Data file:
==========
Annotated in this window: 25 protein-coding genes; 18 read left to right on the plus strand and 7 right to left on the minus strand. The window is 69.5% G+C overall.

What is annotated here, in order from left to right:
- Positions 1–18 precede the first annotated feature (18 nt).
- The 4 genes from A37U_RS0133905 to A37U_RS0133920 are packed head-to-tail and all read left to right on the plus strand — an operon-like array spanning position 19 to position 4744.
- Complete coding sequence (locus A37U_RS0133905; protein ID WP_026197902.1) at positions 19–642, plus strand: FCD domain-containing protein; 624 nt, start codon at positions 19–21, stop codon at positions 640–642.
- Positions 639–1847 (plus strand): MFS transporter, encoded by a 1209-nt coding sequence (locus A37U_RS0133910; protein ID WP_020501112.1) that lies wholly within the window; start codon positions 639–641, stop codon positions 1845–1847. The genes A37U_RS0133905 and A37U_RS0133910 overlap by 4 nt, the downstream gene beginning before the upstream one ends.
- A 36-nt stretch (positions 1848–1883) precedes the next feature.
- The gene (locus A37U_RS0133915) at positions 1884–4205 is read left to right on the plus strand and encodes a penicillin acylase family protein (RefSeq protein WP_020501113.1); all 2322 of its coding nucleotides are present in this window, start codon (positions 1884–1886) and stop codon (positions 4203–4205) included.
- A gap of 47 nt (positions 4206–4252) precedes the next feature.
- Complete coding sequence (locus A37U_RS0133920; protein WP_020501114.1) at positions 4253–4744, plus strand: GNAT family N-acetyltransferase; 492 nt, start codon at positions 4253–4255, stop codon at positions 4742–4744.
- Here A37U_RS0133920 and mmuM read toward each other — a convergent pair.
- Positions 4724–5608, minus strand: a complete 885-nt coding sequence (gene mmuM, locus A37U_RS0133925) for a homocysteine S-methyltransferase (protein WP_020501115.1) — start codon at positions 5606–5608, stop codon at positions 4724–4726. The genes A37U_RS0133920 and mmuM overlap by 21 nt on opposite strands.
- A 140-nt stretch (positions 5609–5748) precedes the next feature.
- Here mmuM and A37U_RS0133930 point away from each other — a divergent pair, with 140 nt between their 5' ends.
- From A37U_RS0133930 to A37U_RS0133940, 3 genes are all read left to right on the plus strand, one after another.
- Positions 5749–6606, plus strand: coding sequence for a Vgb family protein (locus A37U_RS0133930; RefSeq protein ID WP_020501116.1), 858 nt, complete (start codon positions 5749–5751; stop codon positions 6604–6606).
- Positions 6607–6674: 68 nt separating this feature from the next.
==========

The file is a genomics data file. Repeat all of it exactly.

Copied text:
Annotated in this window: 25 protein-coding genes; 18 read left to right on the plus strand and 7 right to left on the minus strand. The window is 69.5% G+C overall.

What is annotated here, in order from left to right:
- Positions 1–18 precede the first annotated feature (18 nt).
- The 4 genes from A37U_RS0133905 to A37U_RS0133920 are packed head-to-tail and all read left to right on the plus strand — an operon-like array spanning position 19 to position 4744.
- Complete coding sequence (locus A37U_RS0133905; protein ID WP_026197902.1) at positions 19–642, plus strand: FCD domain-containing protein; 624 nt, start codon at positions 19–21, stop codon at positions 640–642.
- Positions 639–1847 (plus strand): MFS transporter, encoded by a 1209-nt coding sequence (locus A37U_RS0133910; protein ID WP_020501112.1) that lies wholly within the window; start codon positions 639–641, stop codon positions 1845–1847. The genes A37U_RS0133905 and A37U_RS0133910 overlap by 4 nt, the downstream gene beginning before the upstream one ends.
- A 36-nt stretch (positions 1848–1883) precedes the next feature.
- The gene (locus A37U_RS0133915) at positions 1884–4205 is read left to right on the plus strand and encodes a penicillin acylase family protein (RefSeq protein WP_020501113.1); all 2322 of its coding nucleotides are present in this window, start codon (positions 1884–1886) and stop codon (positions 4203–4205) included.
- A gap of 47 nt (positions 4206–4252) precedes the next feature.
- Complete coding sequence (locus A37U_RS0133920; protein WP_020501114.1) at positions 4253–4744, plus strand: GNAT family N-acetyltransferase; 492 nt, start codon at positions 4253–4255, stop codon at positions 4742–4744.
- Here A37U_RS0133920 and mmuM read toward each other — a convergent pair.
- Positions 4724–5608, minus strand: a complete 885-nt coding sequence (gene mmuM, locus A37U_RS0133925) for a homocysteine S-methyltransferase (protein WP_020501115.1) — start codon at positions 5606–5608, stop codon at positions 4724–4726. The genes A37U_RS0133920 and mmuM overlap by 21 nt on opposite strands.
- A 140-nt stretch (positions 5609–5748) precedes the next feature.
- Here mmuM and A37U_RS0133930 point away from each other — a divergent pair, with 140 nt between their 5' ends.
- From A37U_RS0133930 to A37U_RS0133940, 3 genes are all read left to right on the plus strand, one after another.
- Positions 5749–6606, plus strand: coding sequence for a Vgb family protein (locus A37U_RS0133930; RefSeq protein ID WP_020501116.1), 858 nt, complete (start codon positions 5749–5751; stop codon positions 6604–6606).
- Positions 6607–6674: 68 nt separating this feature from the next.